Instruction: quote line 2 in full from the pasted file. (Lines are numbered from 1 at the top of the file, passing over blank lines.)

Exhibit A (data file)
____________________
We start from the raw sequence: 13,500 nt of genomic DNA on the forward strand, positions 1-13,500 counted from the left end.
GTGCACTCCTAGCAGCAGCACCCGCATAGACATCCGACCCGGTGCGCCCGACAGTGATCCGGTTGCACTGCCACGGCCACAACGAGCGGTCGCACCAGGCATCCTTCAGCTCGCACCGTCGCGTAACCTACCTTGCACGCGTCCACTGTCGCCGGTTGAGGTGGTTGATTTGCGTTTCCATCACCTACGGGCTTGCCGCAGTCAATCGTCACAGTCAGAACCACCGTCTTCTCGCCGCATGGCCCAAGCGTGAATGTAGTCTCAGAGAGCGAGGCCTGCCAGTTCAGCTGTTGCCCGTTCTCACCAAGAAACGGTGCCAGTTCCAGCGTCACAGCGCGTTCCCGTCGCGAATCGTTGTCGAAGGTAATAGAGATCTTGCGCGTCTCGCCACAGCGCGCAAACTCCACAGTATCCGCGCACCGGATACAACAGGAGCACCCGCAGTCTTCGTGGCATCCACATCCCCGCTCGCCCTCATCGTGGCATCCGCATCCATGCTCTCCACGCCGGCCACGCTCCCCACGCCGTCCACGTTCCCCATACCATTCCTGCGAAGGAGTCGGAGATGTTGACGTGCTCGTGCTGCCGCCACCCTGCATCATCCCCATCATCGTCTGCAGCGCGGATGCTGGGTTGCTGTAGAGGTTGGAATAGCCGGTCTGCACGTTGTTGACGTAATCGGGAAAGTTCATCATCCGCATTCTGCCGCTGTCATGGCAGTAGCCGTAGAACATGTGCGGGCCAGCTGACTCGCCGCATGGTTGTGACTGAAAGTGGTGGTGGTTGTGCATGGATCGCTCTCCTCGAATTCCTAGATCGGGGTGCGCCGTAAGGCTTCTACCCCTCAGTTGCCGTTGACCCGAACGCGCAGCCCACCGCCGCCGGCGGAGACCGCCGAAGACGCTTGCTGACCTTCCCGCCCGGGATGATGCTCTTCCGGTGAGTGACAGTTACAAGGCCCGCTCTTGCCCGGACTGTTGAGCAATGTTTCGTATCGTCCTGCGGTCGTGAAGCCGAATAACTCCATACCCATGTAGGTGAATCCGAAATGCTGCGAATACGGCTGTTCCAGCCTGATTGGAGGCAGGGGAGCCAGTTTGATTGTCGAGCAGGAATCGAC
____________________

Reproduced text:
GTGCACTCCTAGCAGCAGCACCCGCATAGACATCCGACCCGGTGCGCCCGACAGTGATCCGGTTGCACTGCCACGGCCACAACGAGCGGTCGCACCAGGCATCCTTCAGCTCGCACCGTCGCGTAACCTACCTTGCACGCGTCCACTGTCGCCGGTTGAGGTGGTTGATTTGCGTTTCCATCACCTACGGGCTTGCCGCAGTCAATCGTCACAGTCAGAACCACCGTCTTCTCGCCGCATGGCCCAAGCGTGAATGTAGTCTCAGAGAGCGAGGCCTGCCAGTTCAGCTGTTGCCCGTTCTCACCAAGAAACGGTGCCAGTTCCAGCGTCACAGCGCGTTCCCGTCGCGAATCGTTGTCGAAGGTAATAGAGATCTTGCGCGTCTCGCCACAGCGCGCAAACTCCACAGTATCCGCGCACCGGATACAACAGGAGCACCCGCAGTCTTCGTGGCATCCACATCCCCGCTCGCCCTCATCGTGGCATCCGCATCCATGCTCTCCACGCCGGCCACGCTCCCCACGCCGTCCACGTTCCCCATACCATTCCTGCGAAGGAGTCGGAGATGTTGACGTGCTCGTGCTGCCGCCACCCTGCATCATCCCCATCATCGTCTGCAGCGCGGATGCTGGGTTGCTGTAGAGGTTGGAATAGCCGGTCTGCACGTTGTTGACGTAATCGGGAAAGTTCATCATCCGCATTCTGCCGCTGTCATGGCAGTAGCCGTAGAACATGTGCGGGCCAGCTGACTCGCCGCATGGTTGTGACTGAAAGTGGTGGTGGTTGTGCATGGATCGCTCTCCTCGAATTCCTAGATCGGGGTGCGCCGTAAGGCTTCTACCCCTCAGTTGCCGTTGACCCGAACGCGCAGCCCACCGCCGCCGGCGGAGACCGCCGAAGACGCTTGCTGACCTTCCCGCCCGGGATGATGCTCTTCCGGTGAGTGACAGTTACAAGGCCCGCTCTTGCCCGGACTGTTGAGCAATGTTTCGTATCGTCCTGCGGTCGTGAAGCCGAATAACTCCATACCCATGTAGGTGAATCCGAAATGCTGCGAATACGGCTGTTCCAGCCTGATTGGAGGCAGGGGAGCCAGTTTGATTGTCGAGCAGGAATCGAC